lot more discussed there, and opportunities available. – Yeah, I think those
are all really good points. I think what’s interesting, I’ve seen a lot of people, they
when they do content audits and they have 75
articles on their website, and it’s like–
– Yeah. – [Brendan] It’s fine.
– Yeah. – Do it, but you’re
probably better off spending, there’s probably some
new stuff you could write. You know what I mean–
– Yeah.. – They’ve been
blogging for five, they’ve had a
website for five years. They have 75 articles. That’s not bad, that’s great. But you could have 250, if
you’re doing it once a week, and doing it really well. I remember you, I don’t
wanna misquote anything but, I feel like Moz pruned
a bunch of forum stuff that hadn’t gotten
traffic in a long time. And it was a lot,
it was thousands. Is that accurate? – Yeah it was around
like 70% of the site. – Yeah.
– Yeah. – You have a huge website. It’s not like–
– Yeah. – You have 400 posts,
it’s massive. – Right, right, yeah.
It was a lot. – So things like that
can be super helpful. I wanna steer people away from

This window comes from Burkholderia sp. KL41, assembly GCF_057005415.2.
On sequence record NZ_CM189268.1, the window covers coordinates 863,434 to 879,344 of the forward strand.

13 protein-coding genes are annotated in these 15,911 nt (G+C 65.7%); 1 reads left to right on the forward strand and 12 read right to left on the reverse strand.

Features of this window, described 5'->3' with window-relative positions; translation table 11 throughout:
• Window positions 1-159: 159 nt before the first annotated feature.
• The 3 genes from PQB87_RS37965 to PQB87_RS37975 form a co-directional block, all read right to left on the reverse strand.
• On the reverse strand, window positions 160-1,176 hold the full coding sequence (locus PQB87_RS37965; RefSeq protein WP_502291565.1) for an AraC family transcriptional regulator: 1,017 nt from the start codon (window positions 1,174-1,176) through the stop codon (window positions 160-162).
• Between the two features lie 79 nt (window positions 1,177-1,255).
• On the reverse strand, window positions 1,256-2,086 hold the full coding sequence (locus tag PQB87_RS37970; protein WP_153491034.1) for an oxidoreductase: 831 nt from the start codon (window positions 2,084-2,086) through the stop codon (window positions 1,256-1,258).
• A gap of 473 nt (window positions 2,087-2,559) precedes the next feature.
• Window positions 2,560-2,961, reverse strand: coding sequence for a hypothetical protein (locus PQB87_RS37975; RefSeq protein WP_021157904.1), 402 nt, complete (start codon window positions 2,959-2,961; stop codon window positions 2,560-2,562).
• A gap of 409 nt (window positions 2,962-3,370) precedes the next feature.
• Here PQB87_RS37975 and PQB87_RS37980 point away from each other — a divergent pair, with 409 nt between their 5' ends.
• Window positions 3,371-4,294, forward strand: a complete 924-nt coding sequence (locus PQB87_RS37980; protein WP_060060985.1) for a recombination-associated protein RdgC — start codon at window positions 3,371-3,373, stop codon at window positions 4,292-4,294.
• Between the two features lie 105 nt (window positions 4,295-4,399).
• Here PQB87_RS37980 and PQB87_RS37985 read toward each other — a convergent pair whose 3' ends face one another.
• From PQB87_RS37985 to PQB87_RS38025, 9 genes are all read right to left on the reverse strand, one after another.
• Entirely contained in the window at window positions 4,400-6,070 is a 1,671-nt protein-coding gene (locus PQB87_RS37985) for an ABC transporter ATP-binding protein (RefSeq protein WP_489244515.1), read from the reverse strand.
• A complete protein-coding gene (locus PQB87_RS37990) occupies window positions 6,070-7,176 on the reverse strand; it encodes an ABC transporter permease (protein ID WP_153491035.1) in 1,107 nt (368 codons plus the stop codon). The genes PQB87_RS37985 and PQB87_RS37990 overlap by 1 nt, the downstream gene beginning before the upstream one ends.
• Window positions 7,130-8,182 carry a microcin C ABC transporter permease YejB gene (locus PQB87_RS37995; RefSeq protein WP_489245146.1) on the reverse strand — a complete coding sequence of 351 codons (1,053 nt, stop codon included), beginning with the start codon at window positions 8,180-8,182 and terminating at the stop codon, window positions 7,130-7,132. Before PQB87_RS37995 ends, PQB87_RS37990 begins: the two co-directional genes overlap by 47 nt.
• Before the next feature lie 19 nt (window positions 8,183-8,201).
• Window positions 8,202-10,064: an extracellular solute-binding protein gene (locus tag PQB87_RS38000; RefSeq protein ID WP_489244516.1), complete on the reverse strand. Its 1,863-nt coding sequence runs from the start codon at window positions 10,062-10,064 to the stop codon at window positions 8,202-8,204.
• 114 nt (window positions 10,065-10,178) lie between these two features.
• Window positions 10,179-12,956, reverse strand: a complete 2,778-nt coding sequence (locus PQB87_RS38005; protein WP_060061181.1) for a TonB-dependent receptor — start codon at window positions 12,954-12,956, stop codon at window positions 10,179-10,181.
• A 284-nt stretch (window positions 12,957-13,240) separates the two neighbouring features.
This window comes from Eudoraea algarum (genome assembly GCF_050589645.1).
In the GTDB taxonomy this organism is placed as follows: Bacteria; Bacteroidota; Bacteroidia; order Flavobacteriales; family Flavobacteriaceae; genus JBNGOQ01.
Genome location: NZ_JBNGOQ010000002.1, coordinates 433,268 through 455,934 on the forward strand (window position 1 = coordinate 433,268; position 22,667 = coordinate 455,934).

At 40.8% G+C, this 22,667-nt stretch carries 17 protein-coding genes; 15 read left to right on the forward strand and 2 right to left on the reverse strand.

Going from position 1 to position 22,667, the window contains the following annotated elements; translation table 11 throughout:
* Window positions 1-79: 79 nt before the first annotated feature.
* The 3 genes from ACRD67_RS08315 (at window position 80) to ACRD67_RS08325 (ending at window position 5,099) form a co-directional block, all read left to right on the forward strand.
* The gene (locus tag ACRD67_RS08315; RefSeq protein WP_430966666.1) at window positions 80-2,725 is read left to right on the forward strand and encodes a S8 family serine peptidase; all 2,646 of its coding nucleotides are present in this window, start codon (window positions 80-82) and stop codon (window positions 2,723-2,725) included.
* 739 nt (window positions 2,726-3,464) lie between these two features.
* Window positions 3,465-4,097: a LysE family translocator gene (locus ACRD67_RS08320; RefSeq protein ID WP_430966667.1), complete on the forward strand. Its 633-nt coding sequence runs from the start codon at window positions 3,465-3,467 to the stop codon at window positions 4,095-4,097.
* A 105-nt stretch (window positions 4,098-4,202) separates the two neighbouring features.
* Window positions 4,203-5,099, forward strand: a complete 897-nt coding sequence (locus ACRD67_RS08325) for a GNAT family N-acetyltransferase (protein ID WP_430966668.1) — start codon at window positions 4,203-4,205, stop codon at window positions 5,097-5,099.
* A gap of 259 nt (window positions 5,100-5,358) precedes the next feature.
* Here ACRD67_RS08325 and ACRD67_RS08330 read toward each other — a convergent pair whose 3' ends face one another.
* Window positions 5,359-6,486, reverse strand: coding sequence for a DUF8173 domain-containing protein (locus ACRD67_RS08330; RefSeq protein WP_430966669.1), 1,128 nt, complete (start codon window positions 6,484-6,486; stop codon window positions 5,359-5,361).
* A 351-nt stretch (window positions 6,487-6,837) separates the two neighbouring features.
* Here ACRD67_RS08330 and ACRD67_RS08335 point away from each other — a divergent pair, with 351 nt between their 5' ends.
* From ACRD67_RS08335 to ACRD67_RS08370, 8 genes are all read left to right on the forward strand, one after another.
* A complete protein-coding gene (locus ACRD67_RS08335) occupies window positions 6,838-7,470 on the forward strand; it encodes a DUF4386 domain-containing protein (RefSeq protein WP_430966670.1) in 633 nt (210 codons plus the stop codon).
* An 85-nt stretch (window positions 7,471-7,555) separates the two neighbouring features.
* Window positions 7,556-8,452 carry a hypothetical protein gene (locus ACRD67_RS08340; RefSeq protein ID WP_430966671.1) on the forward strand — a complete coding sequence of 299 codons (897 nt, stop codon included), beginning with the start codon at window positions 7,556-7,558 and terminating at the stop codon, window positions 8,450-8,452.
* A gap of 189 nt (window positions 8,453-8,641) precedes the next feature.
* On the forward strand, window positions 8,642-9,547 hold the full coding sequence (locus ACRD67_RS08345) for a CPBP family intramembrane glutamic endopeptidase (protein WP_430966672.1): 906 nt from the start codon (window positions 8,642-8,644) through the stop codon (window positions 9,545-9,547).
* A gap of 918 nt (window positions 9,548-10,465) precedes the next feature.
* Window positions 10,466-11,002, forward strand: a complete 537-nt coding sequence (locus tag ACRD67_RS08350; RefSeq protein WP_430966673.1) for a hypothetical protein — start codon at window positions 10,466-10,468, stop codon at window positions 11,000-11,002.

wasting two to three weeks on a content audit, when
it’s you have 25 blog posts. It’s probably time
to just keep working. What do you– – Yeah, I don’t know,
I don’t know if I’m a hundred percent on the same page
just because I see cases of people with eight blog
posts in the last two years do extremely well because
it’s really, rich focused, high quality stuff, and
they’re busy promoting it. So I think it really depends. I always suggest
quality over quantity. I think that’s what
naturally builds links. That’s what naturally
builds you credibility in search engines, but
I think it really depends on the topic and the industry. Do you feel like that’s– – For sure, I have a
website called Photo MBA. A lot of my early–
– Yeah. – SEO clients
were photographers, and I was like
they’re all bad at business. I need to teach them
how to do online business. So Photo MBA was born. And it’s one of those
URLs that sounds really smart. Oh, it’s like an MBA
in photog, like get it, it’s so witty,
but you write it out and it looks like Photomba.
(Britney laughing) And nobody knows what it was. It’s a poor decision. – I love it. – Anyways I nailed
this good content and did all of the right stuff and traffic was
going up, up, up, and I started to
experiment at the end of 2018. ‘Cause I had put 2018
in a lot of my titles and a lot of the
stuff was really timely. I never updated publish dates. I never updated the articles. And I was like I
wonder what happens in search if I leave them. If I leave the
title saying 2018, if I never update them,
and I just watched the rankings just go down,
down, down, traffic is down. Every single month
traffic’s down and it’s fine. But I wanna see now,
I went in yesterday, put in a bunch of
updates to articles, update the publish date
to yesterday for all of them. Updated the titles to
say they’re updated for 2019, and I wanna see